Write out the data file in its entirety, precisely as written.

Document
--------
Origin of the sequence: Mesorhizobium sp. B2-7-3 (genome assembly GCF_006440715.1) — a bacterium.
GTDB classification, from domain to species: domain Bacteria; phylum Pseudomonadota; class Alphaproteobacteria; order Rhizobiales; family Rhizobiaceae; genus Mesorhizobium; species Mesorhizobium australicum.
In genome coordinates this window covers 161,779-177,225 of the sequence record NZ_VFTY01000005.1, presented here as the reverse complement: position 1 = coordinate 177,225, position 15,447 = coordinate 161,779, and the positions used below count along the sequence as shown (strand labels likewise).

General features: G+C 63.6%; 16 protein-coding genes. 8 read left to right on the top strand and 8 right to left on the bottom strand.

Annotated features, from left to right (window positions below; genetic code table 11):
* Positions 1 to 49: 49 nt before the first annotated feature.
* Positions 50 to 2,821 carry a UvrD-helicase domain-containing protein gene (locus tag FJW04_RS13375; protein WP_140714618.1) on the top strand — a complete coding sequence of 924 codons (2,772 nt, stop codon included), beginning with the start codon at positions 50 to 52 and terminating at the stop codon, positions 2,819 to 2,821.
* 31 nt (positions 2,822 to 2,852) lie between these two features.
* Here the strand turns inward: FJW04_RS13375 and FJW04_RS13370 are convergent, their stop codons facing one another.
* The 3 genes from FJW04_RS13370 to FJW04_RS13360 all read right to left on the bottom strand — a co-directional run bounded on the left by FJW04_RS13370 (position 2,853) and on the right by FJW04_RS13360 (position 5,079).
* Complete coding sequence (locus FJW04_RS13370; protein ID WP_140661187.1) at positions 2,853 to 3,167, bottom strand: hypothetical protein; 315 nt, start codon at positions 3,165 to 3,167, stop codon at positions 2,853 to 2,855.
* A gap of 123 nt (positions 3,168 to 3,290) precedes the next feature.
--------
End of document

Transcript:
Origin of the sequence: Mesorhizobium sp. B2-7-3 (genome assembly GCF_006440715.1) — a bacterium.
GTDB classification, from domain to species: domain Bacteria; phylum Pseudomonadota; class Alphaproteobacteria; order Rhizobiales; family Rhizobiaceae; genus Mesorhizobium; species Mesorhizobium australicum.
In genome coordinates this window covers 161,779-177,225 of the sequence record NZ_VFTY01000005.1, presented here as the reverse complement: position 1 = coordinate 177,225, position 15,447 = coordinate 161,779, and the positions used below count along the sequence as shown (strand labels likewise).

General features: G+C 63.6%; 16 protein-coding genes. 8 read left to right on the top strand and 8 right to left on the bottom strand.

Annotated features, from left to right (window positions below; genetic code table 11):
* Positions 1 to 49: 49 nt before the first annotated feature.
* Positions 50 to 2,821 carry a UvrD-helicase domain-containing protein gene (locus tag FJW04_RS13375; protein WP_140714618.1) on the top strand — a complete coding sequence of 924 codons (2,772 nt, stop codon included), beginning with the start codon at positions 50 to 52 and terminating at the stop codon, positions 2,819 to 2,821.
* 31 nt (positions 2,822 to 2,852) lie between these two features.
* Here the strand turns inward: FJW04_RS13375 and FJW04_RS13370 are convergent, their stop codons facing one another.
* The 3 genes from FJW04_RS13370 to FJW04_RS13360 all read right to left on the bottom strand — a co-directional run bounded on the left by FJW04_RS13370 (position 2,853) and on the right by FJW04_RS13360 (position 5,079).
* Complete coding sequence (locus FJW04_RS13370; protein ID WP_140661187.1) at positions 2,853 to 3,167, bottom strand: hypothetical protein; 315 nt, start codon at positions 3,165 to 3,167, stop codon at positions 2,853 to 2,855.
* A gap of 123 nt (positions 3,168 to 3,290) precedes the next feature.